Russia’s Defence Ministry is checking information that a Russian air strike near the Syrian city of Raqqa may have killed Islamic State leader Abu Bakr al-Baghdadi in late May, Russian news agencies reported on Friday.

The air strike that happened on May 28 targeted a meeting of IS leaders, agencies cited the ministry as saying.

“According to the information which is now being checked via various channels, Islamic State leader Abu Bakr al-Baghdadi, who was eliminated by the air strike, was also present at the meeting,” RIA news agency quoted the ministry as saying.


Al-Baghdadi, named Ibrahim al-Samarrai, is a 46-year-old Iraqi who broke away from al-Qaeda in 2013, two years after the capture and killing of the group’s leader Osama bin Laden.

He grew up in a religious family, studied Islamic Theology in Baghdad and joined the Salaafi jihadist insurgency in 2003, the year of the US-led invasion of Iraq.

The IS leader was caught by the Americans who released him about a year later as they considered him then as a civilian rather than a military target.

He is shy and reserved, Hashimi said, and has recently stuck to the sparsely populated Iraq-Syria border where drones and strangers are easy to spot.

The U.S. Department of State’s Counter-Terrorism Rewards Programme had put the same 25 million dollars bounty on Bin Laden and Iraqi former president Saddam Hussein and the reward is still available for Bin Laden’s successor, Ayman al-Zawahiri.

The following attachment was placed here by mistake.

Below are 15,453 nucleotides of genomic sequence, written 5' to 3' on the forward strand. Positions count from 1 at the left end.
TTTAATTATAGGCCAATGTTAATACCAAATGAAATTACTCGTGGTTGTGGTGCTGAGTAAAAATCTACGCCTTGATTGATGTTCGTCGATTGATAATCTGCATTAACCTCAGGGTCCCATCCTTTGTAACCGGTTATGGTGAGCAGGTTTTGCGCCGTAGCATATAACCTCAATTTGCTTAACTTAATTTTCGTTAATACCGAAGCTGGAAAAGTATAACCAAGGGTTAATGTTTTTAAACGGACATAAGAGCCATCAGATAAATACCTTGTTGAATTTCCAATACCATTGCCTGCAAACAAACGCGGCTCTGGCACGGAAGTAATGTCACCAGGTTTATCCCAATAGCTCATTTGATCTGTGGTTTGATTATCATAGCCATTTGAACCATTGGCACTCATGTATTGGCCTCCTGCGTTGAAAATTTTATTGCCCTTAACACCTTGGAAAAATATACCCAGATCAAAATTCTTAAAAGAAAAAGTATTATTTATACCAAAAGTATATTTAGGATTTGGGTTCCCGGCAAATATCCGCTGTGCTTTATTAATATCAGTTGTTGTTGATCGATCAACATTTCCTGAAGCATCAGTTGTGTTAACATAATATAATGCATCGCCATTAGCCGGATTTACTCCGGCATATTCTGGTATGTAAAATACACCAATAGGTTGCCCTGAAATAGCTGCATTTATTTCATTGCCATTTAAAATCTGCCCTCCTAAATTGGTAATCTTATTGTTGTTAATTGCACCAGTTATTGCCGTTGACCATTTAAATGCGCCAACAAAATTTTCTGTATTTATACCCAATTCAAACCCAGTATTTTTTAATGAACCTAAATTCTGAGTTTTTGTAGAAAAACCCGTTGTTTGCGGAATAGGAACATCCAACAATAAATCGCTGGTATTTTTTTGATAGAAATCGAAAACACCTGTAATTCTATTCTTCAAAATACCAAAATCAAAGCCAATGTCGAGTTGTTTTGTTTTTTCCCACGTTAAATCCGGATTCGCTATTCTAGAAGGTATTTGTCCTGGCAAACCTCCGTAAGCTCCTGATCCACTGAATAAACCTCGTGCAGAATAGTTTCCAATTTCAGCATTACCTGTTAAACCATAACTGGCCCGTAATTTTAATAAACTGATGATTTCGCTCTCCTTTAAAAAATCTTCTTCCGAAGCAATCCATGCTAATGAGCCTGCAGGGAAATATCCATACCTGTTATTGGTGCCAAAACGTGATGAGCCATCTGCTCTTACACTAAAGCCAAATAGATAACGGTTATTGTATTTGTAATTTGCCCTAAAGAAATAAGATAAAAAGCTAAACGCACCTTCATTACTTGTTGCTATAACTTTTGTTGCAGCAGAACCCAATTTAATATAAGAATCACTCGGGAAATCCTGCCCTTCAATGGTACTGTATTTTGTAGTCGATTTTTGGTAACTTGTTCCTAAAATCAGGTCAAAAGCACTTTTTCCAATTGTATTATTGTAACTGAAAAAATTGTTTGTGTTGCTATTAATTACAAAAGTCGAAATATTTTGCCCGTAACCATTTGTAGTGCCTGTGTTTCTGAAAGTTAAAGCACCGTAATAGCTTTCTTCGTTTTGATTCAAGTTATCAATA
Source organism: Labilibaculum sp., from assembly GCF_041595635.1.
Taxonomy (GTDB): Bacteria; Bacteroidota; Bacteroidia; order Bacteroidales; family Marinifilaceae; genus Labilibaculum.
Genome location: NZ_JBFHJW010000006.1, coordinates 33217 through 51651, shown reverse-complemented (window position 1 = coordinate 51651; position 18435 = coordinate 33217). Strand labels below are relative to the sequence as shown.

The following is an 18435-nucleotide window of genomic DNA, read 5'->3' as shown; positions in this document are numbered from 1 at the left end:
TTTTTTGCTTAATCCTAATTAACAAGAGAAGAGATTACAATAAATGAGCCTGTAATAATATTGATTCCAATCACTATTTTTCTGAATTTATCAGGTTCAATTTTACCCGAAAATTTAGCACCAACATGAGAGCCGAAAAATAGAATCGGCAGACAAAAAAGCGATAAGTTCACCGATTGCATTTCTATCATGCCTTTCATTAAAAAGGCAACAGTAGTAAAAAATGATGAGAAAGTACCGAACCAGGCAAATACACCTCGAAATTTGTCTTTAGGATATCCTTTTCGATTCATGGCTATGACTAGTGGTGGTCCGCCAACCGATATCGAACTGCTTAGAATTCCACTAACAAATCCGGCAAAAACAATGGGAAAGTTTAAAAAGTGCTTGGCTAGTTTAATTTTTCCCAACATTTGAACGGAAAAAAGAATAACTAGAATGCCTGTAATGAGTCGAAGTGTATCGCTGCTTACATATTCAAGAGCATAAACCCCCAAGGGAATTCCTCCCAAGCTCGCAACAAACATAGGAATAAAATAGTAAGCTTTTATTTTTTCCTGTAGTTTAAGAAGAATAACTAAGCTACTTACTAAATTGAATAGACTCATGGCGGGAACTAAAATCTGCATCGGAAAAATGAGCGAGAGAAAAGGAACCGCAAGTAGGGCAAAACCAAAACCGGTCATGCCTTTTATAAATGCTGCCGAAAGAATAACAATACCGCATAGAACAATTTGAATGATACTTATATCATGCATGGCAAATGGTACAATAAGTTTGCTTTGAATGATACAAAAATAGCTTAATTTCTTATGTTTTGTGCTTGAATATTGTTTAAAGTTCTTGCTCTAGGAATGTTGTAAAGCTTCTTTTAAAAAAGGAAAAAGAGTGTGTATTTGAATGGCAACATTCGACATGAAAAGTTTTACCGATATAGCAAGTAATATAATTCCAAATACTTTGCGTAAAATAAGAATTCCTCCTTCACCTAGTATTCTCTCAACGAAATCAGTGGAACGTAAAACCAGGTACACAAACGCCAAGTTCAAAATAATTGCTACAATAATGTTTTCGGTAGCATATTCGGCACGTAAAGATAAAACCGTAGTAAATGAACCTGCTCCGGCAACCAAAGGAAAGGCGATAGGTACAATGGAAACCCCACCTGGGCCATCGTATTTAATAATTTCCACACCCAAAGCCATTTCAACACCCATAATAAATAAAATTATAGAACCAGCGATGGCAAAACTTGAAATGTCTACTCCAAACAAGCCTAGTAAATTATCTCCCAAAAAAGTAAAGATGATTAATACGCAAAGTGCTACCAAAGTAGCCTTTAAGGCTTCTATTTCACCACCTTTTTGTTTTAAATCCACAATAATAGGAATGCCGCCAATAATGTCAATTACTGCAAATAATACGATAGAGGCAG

Neither Saddam nor Bin Laden were voluntarily betrayed, but the bounties complicated their movements and communications.

“The reward creates worry and tension, it restricts his movements and limit the number of his guards,” said Fadhel Ragheef, a Baghdad-based expert on extremist groups.

“He doesn’t stay more than 72 hours in any one place.”

Al-Baghdadi “has become nervous and very careful in his movements”, said Talabany, whose services are directly involved in countering Islamic State plots.

“His circle of trust has become even smaller.”

His last recorded speech was issued in early November, two weeks after the start of the Mosul battle, when he urged his followers to fight the “unbelievers” and “make their blood flow as rivers”.

U.S. and Iraqi officials believe he has left operational commanders behind with diehard followers to fight the battles of Mosul and Raqqa, to focus on his own survival.

It is not possible to confirm his whereabouts.